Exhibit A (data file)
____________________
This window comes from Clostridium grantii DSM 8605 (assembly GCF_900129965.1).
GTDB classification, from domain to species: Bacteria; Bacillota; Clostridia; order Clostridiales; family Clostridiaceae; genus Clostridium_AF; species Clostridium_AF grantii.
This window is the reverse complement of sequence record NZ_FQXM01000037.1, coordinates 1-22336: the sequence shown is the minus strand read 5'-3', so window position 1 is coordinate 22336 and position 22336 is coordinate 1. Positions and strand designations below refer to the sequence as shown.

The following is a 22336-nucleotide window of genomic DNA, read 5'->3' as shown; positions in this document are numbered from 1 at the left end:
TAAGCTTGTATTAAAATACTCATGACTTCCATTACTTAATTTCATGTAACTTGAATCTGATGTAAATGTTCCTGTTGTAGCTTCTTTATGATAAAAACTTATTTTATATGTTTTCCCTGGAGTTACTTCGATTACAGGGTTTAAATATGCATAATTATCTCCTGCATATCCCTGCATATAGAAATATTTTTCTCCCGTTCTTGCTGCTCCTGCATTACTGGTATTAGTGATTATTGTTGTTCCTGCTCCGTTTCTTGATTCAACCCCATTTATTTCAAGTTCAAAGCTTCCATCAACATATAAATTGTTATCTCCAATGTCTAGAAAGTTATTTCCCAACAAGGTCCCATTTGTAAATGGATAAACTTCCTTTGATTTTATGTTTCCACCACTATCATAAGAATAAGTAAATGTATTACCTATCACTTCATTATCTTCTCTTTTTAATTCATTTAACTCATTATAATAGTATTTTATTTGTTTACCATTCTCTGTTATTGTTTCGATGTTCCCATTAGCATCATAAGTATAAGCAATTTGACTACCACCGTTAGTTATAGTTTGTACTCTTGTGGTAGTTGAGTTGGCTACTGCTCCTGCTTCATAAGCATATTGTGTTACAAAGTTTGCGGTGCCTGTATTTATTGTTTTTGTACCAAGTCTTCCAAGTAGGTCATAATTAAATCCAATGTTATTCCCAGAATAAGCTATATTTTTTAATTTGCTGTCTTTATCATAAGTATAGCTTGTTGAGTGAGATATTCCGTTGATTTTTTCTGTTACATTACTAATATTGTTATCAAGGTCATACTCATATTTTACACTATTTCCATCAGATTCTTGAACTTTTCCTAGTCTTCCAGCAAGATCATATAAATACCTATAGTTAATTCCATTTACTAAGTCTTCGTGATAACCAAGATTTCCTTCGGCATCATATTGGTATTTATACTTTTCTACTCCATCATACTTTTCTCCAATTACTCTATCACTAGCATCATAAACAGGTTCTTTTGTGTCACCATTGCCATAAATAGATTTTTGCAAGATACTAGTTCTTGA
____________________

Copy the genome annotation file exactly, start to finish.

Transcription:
This window comes from Clostridium grantii DSM 8605 (assembly GCF_900129965.1).
GTDB classification, from domain to species: Bacteria; Bacillota; Clostridia; order Clostridiales; family Clostridiaceae; genus Clostridium_AF; species Clostridium_AF grantii.
This window is the reverse complement of sequence record NZ_FQXM01000037.1, coordinates 1-22336: the sequence shown is the minus strand read 5'-3', so window position 1 is coordinate 22336 and position 22336 is coordinate 1. Positions and strand designations below refer to the sequence as shown.

The following is a 22336-nucleotide window of genomic DNA, read 5'->3' as shown; positions in this document are numbered from 1 at the left end:
TAAGCTTGTATTAAAATACTCATGACTTCCATTACTTAATTTCATGTAACTTGAATCTGATGTAAATGTTCCTGTTGTAGCTTCTTTATGATAAAAACTTATTTTATATGTTTTCCCTGGAGTTACTTCGATTACAGGGTTTAAATATGCATAATTATCTCCTGCATATCCCTGCATATAGAAATATTTTTCTCCCGTTCTTGCTGCTCCTGCATTACTGGTATTAGTGATTATTGTTGTTCCTGCTCCGTTTCTTGATTCAACCCCATTTATTTCAAGTTCAAAGCTTCCATCAACATATAAATTGTTATCTCCAATGTCTAGAAAGTTATTTCCCAACAAGGTCCCATTTGTAAATGGATAAACTTCCTTTGATTTTATGTTTCCACCACTATCATAAGAATAAGTAAATGTATTACCTATCACTTCATTATCTTCTCTTTTTAATTCATTTAACTCATTATAATAGTATTTTATTTGTTTACCATTCTCTGTTATTGTTTCGATGTTCCCATTAGCATCATAAGTATAAGCAATTTGACTACCACCGTTAGTTATAGTTTGTACTCTTGTGGTAGTTGAGTTGGCTACTGCTCCTGCTTCATAAGCATATTGTGTTACAAAGTTTGCGGTGCCTGTATTTATTGTTTTTGTACCAAGTCTTCCAAGTAGGTCATAATTAAATCCAATGTTATTCCCAGAATAAGCTATATTTTTTAATTTGCTGTCTTTATCATAAGTATAGCTTGTTGAGTGAGATATTCCGTTGATTTTTTCTGTTACATTACTAATATTGTTATCAAGGTCATACTCATATTTTACACTATTTCCATCAGATTCTTGAACTTTTCCTAGTCTTCCAGCAAGATCATATAAATACCTATAGTTAATTCCATTTACTAAGTCTTCGTGATAACCAAGATTTCCTTCGGCATCATATTGGTATTTATACTTTTCTACTCCATCATACTTTTCTCCAATTACTCTATCACTAGCATCATAAACAGGTTCTTTTGTGTCACCATTGCCATAAATAGATTTTTGCAAGATACTAGTTCTTGA